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Reinventing the Skyscraper – HSBC Headquarters in Hong Kong (1986)

These days, a British architect who had never worked abroad or built anything taller than four storeys would hardly be invited to participate in a design competition for a banking skyscraper in China. However, this was still possible in 1979, which is how over the following years, Norman Foster came to enhance the British Crown colony of Hong Kong with a skyscraper of an entirely new kind. Unlike nearly all skyscrapers that had hitherto been realized, the headquarters of the Hongkong and Shanghai Bank (now a subsidiary of HSBC Holdings) had no central load-bearing core of reinforced concrete or even a ground floor. A public square is located beneath the building; escalators ascend into the entrance level. The stacked suspension trusses, some of which are on the exterior of the building, resemble hanging bridges and fit perfectly with the overall bridge typology. The structure is borne by eight enormous masts, each comprising four support columns of steel. Each individual column has a diameter of 140 cm at its foot and a thickness of 10 cm. 

Suspended Trusses
In the longitudinal direction of the building, suspended trusses connect these masts, from each of which up to eight office storeys have been hung. In order to ensure sufficient sunlight for the surrounding streets and squares, Foster and his team divided the office high-rise into three sections of 35, 47 and 28 storeys respectively. On the longer sides of the building, the curtain-wall façades are slightly recessed at the height of the suspended trusses. Normally, these areas would house the technical levels, but Foster and his team used the two-storey zones for specific functions such as conference rooms and the executive floor of the bank; they also complemented them with jutting outdoor terraces.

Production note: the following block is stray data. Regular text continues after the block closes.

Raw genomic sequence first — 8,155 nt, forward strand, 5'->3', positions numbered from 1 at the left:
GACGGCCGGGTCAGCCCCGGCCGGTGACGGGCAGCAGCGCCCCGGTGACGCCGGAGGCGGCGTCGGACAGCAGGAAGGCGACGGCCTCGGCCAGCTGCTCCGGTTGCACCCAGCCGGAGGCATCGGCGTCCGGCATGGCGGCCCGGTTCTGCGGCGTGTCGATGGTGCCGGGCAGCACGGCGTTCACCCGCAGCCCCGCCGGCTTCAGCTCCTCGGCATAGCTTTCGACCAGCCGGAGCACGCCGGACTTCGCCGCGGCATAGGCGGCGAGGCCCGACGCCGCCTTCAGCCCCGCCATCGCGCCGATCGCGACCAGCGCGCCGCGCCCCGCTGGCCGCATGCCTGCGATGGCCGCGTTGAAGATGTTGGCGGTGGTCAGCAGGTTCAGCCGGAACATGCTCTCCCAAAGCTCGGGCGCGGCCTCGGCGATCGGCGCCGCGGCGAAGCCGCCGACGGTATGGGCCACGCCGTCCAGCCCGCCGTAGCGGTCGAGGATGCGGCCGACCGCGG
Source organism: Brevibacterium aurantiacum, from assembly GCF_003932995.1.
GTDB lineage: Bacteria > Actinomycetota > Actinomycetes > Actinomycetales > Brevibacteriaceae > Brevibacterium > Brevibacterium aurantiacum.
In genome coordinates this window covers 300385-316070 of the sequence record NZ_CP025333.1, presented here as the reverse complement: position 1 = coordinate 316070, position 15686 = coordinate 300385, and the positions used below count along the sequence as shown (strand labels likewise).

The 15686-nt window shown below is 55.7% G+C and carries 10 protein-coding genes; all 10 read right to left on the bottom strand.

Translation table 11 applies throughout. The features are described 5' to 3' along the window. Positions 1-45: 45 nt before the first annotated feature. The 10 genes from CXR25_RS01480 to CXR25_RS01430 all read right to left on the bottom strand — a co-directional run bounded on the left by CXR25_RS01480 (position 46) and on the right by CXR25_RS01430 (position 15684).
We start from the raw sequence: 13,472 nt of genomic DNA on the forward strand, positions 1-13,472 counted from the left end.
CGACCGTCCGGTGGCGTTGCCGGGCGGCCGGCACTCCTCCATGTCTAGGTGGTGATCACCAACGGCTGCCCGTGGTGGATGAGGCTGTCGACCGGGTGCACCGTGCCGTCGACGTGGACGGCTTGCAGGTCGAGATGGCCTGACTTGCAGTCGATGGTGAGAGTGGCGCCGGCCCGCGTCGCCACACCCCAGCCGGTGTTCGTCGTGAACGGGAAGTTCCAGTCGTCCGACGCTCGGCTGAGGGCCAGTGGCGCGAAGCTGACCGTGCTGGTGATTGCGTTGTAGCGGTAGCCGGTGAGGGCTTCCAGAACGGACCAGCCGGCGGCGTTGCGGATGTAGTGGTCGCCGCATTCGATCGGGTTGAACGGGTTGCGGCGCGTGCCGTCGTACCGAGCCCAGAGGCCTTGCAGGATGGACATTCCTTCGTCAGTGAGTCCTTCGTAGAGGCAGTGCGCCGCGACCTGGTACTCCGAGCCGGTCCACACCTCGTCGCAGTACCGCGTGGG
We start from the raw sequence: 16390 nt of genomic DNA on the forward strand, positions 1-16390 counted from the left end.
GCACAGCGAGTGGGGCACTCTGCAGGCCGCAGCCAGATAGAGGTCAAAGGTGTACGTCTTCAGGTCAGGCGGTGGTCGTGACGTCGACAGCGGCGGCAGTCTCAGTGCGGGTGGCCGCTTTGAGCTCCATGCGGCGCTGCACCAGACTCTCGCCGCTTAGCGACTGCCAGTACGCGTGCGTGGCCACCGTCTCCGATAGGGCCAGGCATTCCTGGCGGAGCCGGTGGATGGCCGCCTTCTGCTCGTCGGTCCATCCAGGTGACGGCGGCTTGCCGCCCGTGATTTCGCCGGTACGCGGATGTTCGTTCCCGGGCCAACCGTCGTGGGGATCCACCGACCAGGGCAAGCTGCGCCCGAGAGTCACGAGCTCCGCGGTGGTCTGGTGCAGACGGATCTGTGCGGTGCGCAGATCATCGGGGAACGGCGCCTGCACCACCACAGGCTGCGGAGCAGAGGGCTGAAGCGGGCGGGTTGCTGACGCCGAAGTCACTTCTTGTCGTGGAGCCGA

Materials from Airplane Design
Using steel rather than reinforced concrete for the supporting framework saved weight in the new building. All the same, the concept was quite unusual to building companies in the British Crown colony. Ultimately, most of the building steel was imported from the British motherland. Inside as well, the architects lay value on saving weight: a double-floor system whose panels consist of aluminum honeycomb plates was laid in the office spaces to ensure flexibility for cable conduits. Norman Foster, a keen private pilot, borrowed this idea from airplane design.

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